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Unread 10-27-2020, 01:33 AM   #41
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Thanks for the reply.

This is more of an informative post. No questions at the moment, just putting down what the plan is for the week.

I spoke with the Ardex/Henry Rep today. I'll just throw the information down that he gave me in case anyone else looks at this forum who is using Liquid Backerboard.
-Henry 542 and Ardex Liquid Backerboard are the same thing. Ardex is more expensive because it comes in a 50 lb bag, whereas Henry 542 comes in 40 lb bags.
-Henry 542/Ardex LBB is the right SLC for a crowned plywood floor and will give me the nice flat surface I am looking for to place uncoupling membrane on top of. He said it has "better coverage" than Henry 555 or Henry 565.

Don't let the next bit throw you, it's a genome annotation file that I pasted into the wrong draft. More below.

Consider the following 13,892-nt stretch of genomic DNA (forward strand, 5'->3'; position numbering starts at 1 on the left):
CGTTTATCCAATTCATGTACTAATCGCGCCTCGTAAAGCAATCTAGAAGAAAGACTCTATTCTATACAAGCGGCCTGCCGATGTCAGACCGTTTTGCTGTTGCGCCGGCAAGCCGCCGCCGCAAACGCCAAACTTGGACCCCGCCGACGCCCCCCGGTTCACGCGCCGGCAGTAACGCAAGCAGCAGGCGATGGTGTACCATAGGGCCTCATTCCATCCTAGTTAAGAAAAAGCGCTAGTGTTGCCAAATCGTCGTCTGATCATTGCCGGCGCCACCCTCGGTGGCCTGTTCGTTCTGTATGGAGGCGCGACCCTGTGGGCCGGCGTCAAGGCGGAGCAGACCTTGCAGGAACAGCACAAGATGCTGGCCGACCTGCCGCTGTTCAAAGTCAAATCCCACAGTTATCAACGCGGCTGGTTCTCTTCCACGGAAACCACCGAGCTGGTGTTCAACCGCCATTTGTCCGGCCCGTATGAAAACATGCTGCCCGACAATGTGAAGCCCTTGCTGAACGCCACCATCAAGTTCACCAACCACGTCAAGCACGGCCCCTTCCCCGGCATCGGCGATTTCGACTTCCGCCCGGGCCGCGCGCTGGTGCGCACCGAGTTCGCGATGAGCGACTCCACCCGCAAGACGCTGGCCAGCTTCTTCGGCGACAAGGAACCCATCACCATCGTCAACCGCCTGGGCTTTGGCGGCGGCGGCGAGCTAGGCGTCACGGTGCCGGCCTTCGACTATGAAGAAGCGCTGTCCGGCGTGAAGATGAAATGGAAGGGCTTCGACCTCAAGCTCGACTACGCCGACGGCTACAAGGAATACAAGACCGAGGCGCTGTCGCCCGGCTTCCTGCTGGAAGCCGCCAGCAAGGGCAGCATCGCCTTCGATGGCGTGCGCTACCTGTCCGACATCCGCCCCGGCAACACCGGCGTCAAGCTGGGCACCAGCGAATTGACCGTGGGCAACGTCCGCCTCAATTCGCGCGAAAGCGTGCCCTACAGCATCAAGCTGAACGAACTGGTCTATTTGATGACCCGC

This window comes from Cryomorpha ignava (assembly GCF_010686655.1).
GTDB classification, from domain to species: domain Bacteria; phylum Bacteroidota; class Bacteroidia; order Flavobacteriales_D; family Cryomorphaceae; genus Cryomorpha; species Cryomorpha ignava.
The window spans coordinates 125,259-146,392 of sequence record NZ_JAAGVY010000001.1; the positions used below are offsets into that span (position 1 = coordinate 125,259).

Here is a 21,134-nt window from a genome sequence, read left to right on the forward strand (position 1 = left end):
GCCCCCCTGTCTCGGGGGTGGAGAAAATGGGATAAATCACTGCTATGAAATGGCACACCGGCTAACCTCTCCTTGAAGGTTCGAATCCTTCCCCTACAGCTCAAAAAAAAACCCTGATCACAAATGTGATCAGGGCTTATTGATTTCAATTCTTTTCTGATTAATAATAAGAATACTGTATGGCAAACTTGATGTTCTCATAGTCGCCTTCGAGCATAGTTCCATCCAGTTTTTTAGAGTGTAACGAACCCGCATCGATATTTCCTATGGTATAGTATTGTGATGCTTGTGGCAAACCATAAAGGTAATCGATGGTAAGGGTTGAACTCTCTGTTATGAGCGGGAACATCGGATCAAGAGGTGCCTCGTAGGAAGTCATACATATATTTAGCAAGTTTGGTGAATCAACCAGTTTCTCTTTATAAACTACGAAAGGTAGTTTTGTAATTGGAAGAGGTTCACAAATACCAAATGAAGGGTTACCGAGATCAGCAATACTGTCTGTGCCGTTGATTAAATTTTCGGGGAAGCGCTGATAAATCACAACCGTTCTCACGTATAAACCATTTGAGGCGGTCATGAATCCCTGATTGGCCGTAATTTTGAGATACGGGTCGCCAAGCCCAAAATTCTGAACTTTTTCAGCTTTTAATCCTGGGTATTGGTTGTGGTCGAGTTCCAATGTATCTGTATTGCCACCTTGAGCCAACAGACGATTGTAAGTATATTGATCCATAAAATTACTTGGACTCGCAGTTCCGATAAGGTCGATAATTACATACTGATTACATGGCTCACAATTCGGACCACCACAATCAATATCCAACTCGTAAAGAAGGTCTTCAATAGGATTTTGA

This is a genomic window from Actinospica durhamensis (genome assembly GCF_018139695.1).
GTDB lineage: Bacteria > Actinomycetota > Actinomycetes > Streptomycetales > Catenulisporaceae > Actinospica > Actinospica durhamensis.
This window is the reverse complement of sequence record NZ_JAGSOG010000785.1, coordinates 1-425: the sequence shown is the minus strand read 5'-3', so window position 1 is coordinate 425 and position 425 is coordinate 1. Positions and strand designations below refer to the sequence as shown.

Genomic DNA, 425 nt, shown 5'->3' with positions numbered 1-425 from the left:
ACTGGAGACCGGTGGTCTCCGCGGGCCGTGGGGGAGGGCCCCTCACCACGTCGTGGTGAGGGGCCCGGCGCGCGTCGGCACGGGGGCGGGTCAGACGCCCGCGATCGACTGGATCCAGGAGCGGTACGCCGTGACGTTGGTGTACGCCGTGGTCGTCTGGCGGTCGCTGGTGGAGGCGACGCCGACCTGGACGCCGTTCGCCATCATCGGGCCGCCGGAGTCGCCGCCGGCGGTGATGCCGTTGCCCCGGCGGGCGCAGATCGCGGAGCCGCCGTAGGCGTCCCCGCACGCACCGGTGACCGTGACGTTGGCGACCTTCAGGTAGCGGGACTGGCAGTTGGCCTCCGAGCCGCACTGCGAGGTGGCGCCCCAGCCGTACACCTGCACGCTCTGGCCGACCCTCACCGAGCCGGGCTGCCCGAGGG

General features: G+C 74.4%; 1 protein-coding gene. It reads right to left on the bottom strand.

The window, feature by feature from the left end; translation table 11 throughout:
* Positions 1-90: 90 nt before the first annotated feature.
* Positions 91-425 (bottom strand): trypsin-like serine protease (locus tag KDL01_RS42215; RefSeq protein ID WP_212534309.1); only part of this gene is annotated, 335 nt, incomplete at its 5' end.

-For my floor he said not to use a gauge rake as the floor is crowned, it won't help to set that up. He recommended a smoother or spiked roller as you mentioned to break the surface tension. He said he had better luck with a smoother in the past, but that was his own personal opinion.
-As for the mixing drill, he said that they don't typically use a dedicated concrete mixing drill in their workshops, just any 1/2" drill will do as long as it is faster than 650 rpms. I asked about using my 7.8 amp 1/2" Dewalt Hammer Drill, and he said it would be fine as long as it can rotate more than 650 rpms (it rotates at 2700 rpms). I may still rent a concrete mixing drill from HD to prevent the wear and tear on the hammer drill).